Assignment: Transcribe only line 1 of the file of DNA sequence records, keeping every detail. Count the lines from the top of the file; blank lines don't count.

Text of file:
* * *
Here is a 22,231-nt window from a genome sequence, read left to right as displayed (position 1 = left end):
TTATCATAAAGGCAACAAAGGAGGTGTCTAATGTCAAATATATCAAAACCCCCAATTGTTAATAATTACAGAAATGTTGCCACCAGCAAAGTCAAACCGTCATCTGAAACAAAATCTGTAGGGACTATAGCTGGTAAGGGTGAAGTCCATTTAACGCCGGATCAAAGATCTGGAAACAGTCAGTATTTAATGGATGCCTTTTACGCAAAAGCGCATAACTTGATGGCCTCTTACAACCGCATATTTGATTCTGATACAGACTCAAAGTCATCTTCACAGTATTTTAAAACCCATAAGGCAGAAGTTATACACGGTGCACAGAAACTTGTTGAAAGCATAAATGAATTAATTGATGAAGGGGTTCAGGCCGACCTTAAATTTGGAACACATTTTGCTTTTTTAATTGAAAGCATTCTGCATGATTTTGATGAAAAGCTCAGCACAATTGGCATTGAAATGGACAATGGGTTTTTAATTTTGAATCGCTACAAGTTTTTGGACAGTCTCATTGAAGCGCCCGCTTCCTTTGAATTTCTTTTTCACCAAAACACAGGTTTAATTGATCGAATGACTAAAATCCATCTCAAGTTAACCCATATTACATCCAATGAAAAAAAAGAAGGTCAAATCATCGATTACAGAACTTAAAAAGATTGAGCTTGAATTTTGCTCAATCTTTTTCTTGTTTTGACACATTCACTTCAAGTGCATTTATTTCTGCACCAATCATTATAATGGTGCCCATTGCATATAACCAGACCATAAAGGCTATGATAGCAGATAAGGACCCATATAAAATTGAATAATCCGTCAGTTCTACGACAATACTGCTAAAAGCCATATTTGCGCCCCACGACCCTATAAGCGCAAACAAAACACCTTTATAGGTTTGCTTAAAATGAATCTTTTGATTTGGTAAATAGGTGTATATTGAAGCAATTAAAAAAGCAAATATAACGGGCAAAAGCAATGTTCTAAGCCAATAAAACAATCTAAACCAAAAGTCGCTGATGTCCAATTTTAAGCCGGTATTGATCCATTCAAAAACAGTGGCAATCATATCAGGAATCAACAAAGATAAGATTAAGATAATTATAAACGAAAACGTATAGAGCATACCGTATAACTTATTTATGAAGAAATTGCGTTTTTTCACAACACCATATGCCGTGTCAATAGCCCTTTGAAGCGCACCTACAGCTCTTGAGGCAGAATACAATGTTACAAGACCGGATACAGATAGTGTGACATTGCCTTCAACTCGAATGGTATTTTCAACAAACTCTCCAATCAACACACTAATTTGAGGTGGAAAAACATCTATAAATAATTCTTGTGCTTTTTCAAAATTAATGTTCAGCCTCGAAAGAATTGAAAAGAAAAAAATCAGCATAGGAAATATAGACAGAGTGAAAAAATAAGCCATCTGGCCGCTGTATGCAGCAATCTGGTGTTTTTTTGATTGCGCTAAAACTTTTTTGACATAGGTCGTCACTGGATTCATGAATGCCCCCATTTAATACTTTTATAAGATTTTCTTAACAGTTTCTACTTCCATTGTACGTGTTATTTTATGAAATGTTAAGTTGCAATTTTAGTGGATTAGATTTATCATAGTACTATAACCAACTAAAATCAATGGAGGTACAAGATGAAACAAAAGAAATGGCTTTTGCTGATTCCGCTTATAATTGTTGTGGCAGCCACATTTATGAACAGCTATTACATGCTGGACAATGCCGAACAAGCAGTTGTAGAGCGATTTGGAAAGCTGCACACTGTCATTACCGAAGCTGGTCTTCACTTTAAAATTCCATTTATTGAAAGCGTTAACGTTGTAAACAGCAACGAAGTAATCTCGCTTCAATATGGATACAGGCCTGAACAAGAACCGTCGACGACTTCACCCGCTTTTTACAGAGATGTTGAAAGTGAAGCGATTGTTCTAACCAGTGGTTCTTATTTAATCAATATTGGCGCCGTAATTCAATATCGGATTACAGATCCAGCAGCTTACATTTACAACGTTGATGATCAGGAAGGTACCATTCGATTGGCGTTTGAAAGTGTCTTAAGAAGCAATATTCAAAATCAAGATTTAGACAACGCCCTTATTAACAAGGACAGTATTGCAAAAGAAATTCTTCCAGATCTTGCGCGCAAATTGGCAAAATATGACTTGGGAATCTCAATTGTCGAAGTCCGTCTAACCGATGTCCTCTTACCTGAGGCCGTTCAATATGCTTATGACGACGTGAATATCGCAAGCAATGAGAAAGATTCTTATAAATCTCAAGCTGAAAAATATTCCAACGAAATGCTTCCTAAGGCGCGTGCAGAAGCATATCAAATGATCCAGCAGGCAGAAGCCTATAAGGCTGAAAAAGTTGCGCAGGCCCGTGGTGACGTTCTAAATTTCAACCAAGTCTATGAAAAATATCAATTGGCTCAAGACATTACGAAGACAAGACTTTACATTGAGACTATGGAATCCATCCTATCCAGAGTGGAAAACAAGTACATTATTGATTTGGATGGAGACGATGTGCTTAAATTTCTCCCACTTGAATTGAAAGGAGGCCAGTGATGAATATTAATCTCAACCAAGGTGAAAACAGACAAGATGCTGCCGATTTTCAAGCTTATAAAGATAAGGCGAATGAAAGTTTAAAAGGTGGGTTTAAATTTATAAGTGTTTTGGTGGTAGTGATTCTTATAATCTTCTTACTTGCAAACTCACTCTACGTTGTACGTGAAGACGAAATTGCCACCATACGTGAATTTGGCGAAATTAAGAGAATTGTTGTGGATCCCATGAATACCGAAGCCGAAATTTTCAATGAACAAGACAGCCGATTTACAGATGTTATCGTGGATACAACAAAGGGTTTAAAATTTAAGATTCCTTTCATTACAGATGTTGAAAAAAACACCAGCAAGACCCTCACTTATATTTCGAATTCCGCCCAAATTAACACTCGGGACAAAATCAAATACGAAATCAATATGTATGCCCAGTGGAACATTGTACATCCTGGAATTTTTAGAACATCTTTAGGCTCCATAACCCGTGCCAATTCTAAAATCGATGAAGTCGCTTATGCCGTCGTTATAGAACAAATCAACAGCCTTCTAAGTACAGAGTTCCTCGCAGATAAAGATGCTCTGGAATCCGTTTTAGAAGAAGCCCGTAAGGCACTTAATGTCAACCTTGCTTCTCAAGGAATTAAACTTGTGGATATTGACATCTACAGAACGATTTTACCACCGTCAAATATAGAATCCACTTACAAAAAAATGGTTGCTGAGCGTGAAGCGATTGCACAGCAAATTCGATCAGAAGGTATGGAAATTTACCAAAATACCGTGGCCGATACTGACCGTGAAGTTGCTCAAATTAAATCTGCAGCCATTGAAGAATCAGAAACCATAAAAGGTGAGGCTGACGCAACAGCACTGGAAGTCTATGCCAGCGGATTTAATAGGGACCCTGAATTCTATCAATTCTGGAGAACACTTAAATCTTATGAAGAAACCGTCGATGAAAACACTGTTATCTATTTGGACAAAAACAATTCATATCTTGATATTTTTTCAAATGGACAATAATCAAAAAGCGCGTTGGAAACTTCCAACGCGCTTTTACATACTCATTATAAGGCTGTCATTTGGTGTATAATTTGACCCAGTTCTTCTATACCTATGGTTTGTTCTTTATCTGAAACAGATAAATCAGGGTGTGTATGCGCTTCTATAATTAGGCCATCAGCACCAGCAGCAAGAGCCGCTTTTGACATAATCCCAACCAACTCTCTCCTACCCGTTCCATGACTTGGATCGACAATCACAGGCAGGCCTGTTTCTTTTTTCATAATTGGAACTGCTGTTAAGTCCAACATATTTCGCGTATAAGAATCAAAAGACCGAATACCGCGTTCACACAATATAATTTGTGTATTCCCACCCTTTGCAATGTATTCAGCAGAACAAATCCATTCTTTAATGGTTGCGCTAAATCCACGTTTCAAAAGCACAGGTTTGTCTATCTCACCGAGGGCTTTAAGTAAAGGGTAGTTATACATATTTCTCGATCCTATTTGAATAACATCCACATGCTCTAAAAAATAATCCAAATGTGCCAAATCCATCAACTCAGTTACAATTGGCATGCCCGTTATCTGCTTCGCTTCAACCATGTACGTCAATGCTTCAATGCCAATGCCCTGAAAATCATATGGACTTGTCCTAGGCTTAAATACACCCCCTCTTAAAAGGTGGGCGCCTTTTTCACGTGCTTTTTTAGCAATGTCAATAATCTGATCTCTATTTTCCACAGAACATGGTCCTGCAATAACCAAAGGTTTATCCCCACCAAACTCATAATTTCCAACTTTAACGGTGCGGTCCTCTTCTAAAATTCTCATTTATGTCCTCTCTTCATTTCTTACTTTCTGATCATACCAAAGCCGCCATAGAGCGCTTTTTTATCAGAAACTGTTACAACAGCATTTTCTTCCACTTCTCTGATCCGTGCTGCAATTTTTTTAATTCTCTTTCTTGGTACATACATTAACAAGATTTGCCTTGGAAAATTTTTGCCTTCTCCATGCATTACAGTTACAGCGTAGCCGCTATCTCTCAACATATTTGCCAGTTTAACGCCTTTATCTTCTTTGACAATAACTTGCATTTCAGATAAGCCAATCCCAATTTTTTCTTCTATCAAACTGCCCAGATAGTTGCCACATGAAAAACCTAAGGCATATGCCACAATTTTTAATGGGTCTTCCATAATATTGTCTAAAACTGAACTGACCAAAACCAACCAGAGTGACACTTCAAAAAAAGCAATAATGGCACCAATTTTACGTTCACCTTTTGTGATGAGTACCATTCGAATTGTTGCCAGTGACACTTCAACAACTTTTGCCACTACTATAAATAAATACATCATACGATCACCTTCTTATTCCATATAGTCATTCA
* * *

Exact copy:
Here is a 22,231-nt window from a genome sequence, read left to right as displayed (position 1 = left end):